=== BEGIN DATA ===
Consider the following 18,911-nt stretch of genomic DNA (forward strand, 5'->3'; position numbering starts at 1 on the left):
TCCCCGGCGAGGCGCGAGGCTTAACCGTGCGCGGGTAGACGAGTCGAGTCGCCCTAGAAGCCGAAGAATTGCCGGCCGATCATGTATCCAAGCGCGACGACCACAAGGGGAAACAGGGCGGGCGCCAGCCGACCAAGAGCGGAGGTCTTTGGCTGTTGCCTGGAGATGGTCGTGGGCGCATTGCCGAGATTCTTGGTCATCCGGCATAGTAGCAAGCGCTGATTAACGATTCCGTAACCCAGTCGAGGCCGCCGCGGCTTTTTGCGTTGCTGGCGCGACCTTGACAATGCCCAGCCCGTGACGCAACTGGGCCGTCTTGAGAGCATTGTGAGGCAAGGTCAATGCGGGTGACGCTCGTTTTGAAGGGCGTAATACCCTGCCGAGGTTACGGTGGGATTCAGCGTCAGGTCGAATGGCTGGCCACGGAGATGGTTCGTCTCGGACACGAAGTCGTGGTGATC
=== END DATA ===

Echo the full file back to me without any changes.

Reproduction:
Consider the following 18,911-nt stretch of genomic DNA (forward strand, 5'->3'; position numbering starts at 1 on the left):
TCCCCGGCGAGGCGCGAGGCTTAACCGTGCGCGGGTAGACGAGTCGAGTCGCCCTAGAAGCCGAAGAATTGCCGGCCGATCATGTATCCAAGCGCGACGACCACAAGGGGAAACAGGGCGGGCGCCAGCCGACCAAGAGCGGAGGTCTTTGGCTGTTGCCTGGAGATGGTCGTGGGCGCATTGCCGAGATTCTTGGTCATCCGGCATAGTAGCAAGCGCTGATTAACGATTCCGTAACCCAGTCGAGGCCGCCGCGGCTTTTTGCGTTGCTGGCGCGACCTTGACAATGCCCAGCCCGTGACGCAACTGGGCCGTCTTGAGAGCATTGTGAGGCAAGGTCAATGCGGGTGACGCTCGTTTTGAAGGGCGTAATACCCTGCCGAGGTTACGGTGGGATTCAGCGTCAGGTCGAATGGCTGGCCACGGAGATGGTTCGTCTCGGACACGAAGTCGTGGTGATC